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    "Have all periodic bills… auto-withdrawn from your savings account" Not sure if things are different in the UK, but in the US a "savings account" by definition has a limited number of withdrawals allowed per month—on the order of six or seven—and "all periodic bills" plus weekly transfers could easily exceed that threshold. – Kevin Jun 5 '18 at 17:27
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    This is great advice for another reason too: in case you lose your credit card ( tied to "sporadic" account ) or become victim of fraud, the worst that could happen is that your "sporadic" account gets emptied and not your biggy one. – mathreadler Jun 7 '18 at 5:41
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    Such a great answer, so perhaps add the following point: Have a friend watch over. Someone with better discipline, who will enforce your limits and support you when you need it. In general, having your environment support you is great for this case. If your drinking buddies know, they will not try to entice the n-th drink, and even actively push you for your own good, etc." – FooBar Jun 8 '18 at 10:45
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    Comments are not for extended discussion; this conversation has been moved to chat. – Ganesh Sittampalam Jun 8 '18 at 13:21
  • You can get a 'basic bank account' in the UK which won't allow you to go overdrawn or charge you when a payment bounces. They aren't well advertised, but it would probably be good as the second account. moneysavingexpert.com/banking/basic-bank-accounts – patstew Jun 8 '18 at 16:31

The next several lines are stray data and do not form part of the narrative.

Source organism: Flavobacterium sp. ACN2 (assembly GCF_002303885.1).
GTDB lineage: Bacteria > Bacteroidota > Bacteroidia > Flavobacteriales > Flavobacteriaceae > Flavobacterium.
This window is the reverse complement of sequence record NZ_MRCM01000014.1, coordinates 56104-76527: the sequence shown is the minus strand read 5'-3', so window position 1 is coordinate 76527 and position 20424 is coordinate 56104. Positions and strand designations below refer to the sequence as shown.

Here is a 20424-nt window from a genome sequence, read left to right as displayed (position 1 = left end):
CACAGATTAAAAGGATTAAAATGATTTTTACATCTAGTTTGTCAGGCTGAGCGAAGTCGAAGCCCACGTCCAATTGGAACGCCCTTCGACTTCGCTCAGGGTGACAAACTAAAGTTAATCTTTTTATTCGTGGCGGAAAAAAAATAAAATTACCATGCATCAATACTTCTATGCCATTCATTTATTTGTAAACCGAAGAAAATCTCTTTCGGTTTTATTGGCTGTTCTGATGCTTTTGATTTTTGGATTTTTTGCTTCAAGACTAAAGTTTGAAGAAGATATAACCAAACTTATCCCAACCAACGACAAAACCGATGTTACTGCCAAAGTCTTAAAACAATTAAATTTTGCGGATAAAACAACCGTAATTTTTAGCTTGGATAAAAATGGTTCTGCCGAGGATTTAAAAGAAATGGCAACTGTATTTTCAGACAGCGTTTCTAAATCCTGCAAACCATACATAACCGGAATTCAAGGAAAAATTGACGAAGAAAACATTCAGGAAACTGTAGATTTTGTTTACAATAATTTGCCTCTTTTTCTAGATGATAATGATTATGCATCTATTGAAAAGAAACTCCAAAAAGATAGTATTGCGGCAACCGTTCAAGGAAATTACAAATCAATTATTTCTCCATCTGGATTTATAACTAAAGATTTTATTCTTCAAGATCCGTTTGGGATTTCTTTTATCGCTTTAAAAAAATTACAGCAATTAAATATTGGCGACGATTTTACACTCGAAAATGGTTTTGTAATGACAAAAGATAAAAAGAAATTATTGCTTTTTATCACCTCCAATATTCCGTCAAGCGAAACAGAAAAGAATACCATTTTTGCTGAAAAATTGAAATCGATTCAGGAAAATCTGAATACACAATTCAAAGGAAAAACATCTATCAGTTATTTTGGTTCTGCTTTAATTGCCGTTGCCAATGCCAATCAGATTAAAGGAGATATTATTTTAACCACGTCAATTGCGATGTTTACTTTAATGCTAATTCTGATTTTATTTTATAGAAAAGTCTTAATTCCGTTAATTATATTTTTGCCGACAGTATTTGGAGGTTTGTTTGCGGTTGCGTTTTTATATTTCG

79

Sort of a strange answer here, my apologies:

If we extrapolate your problem to its extreme, you spend all of your money as soon as you are paid, you can't make rent or pay bills, you are evicted, and you lose your job, and you are homeless. That is one of the many ways that people become homeless.

It is possible for people who are homeless to change their lives and become homeowners again - I've seen it happen via social welfare programs in the United States. There are two primary ingredients for that process: 1) temporary financial assistance, 2) temporary case management.

Case management is basically a kind of therapy for how you earn and spend money, how you interact with the government (e.g., paying taxes and registering a car, etc.), and how you interact with others (effective resume/CV writing, job interviews, etc.).

That is all to explain (and perhaps justify) my suggestion of therapy. You are being your own worst enemy (as so many of us are). You're not fighting your own interests in the areas of love or family or substance abuse, but in the area of money management. There are probably some emotional reasons why you are not able to control your spending, and getting to the bottom of those and working on them is the only permanent, long term solution.

In addition, more along the lines of this Stack, some financial management tricks should help (as the other existing answer outlines), but they might only delay the inevitable, if you're not able to start to exert some self-control without therapy.